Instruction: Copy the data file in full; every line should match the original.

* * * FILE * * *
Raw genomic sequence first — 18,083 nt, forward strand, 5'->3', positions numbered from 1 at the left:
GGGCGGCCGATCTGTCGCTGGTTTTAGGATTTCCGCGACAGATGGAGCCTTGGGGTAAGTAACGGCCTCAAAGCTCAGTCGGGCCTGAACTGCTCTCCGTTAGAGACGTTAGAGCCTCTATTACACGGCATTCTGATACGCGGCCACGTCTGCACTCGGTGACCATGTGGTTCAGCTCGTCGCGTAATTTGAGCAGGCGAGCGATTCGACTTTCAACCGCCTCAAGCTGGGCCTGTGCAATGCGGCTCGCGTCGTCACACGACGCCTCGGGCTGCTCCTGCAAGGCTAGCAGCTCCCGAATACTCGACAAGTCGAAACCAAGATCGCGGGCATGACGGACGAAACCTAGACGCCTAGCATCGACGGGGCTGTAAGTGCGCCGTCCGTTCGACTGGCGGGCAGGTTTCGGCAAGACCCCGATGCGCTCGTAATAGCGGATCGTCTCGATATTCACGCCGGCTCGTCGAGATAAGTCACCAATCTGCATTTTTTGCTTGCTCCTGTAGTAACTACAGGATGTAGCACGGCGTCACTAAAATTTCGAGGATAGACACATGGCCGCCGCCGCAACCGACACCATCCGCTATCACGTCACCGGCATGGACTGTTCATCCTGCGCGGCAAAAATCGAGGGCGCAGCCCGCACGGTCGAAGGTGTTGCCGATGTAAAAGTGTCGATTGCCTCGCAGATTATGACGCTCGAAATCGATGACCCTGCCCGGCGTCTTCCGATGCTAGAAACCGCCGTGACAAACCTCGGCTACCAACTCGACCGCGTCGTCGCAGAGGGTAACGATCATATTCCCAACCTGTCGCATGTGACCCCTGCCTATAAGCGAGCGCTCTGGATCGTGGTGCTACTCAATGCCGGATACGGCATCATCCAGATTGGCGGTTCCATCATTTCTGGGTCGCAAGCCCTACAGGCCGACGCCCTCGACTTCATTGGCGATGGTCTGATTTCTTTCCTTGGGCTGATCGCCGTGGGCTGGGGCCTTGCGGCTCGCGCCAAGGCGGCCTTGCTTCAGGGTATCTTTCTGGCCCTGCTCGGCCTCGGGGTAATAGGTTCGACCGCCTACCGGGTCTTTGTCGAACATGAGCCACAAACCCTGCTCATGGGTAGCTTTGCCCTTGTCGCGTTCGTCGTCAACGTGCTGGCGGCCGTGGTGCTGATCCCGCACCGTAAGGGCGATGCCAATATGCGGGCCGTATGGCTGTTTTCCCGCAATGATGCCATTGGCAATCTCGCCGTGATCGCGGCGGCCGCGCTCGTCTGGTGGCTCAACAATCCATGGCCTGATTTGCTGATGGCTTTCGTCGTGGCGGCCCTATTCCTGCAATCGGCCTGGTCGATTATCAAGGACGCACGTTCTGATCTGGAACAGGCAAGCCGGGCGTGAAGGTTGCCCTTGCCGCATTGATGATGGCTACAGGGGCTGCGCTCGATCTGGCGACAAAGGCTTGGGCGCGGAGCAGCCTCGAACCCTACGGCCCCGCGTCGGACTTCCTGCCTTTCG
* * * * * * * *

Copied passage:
Raw genomic sequence first — 18,083 nt, forward strand, 5'->3', positions numbered from 1 at the left:
GGGCGGCCGATCTGTCGCTGGTTTTAGGATTTCCGCGACAGATGGAGCCTTGGGGTAAGTAACGGCCTCAAAGCTCAGTCGGGCCTGAACTGCTCTCCGTTAGAGACGTTAGAGCCTCTATTACACGGCATTCTGATACGCGGCCACGTCTGCACTCGGTGACCATGTGGTTCAGCTCGTCGCGTAATTTGAGCAGGCGAGCGATTCGACTTTCAACCGCCTCAAGCTGGGCCTGTGCAATGCGGCTCGCGTCGTCACACGACGCCTCGGGCTGCTCCTGCAAGGCTAGCAGCTCCCGAATACTCGACAAGTCGAAACCAAGATCGCGGGCATGACGGACGAAACCTAGACGCCTAGCATCGACGGGGCTGTAAGTGCGCCGTCCGTTCGACTGGCGGGCAGGTTTCGGCAAGACCCCGATGCGCTCGTAATAGCGGATCGTCTCGATATTCACGCCGGCTCGTCGAGATAAGTCACCAATCTGCATTTTTTGCTTGCTCCTGTAGTAACTACAGGATGTAGCACGGCGTCACTAAAATTTCGAGGATAGACACATGGCCGCCGCCGCAACCGACACCATCCGCTATCACGTCACCGGCATGGACTGTTCATCCTGCGCGGCAAAAATCGAGGGCGCAGCCCGCACGGTCGAAGGTGTTGCCGATGTAAAAGTGTCGATTGCCTCGCAGATTATGACGCTCGAAATCGATGACCCTGCCCGGCGTCTTCCGATGCTAGAAACCGCCGTGACAAACCTCGGCTACCAACTCGACCGCGTCGTCGCAGAGGGTAACGATCATATTCCCAACCTGTCGCATGTGACCCCTGCCTATAAGCGAGCGCTCTGGATCGTGGTGCTACTCAATGCCGGATACGGCATCATCCAGATTGGCGGTTCCATCATTTCTGGGTCGCAAGCCCTACAGGCCGACGCCCTCGACTTCATTGGCGATGGTCTGATTTCTTTCCTTGGGCTGATCGCCGTGGGCTGGGGCCTTGCGGCTCGCGCCAAGGCGGCCTTGCTTCAGGGTATCTTTCTGGCCCTGCTCGGCCTCGGGGTAATAGGTTCGACCGCCTACCGGGTCTTTGTCGAACATGAGCCACAAACCCTGCTCATGGGTAGCTTTGCCCTTGTCGCGTTCGTCGTCAACGTGCTGGCGGCCGTGGTGCTGATCCCGCACCGTAAGGGCGATGCCAATATGCGGGCCGTATGGCTGTTTTCCCGCAATGATGCCATTGGCAATCTCGCCGTGATCGCGGCGGCCGCGCTCGTCTGGTGGCTCAACAATCCATGGCCTGATTTGCTGATGGCTTTCGTCGTGGCGGCCCTATTCCTGCAATCGGCCTGGTCGATTATCAAGGACGCACGTTCTGATCTGGAACAGGCAAGCCGGGCGTGAAGGTTGCCCTTGCCGCATTGATGATGGCTACAGGGGCTGCGCTCGATCTGGCGACAAAGGCTTGGGCGCGGAGCAGCCTCGAACCCTACGGCCCCGCGTCGGACTTCCTGCCTTTCG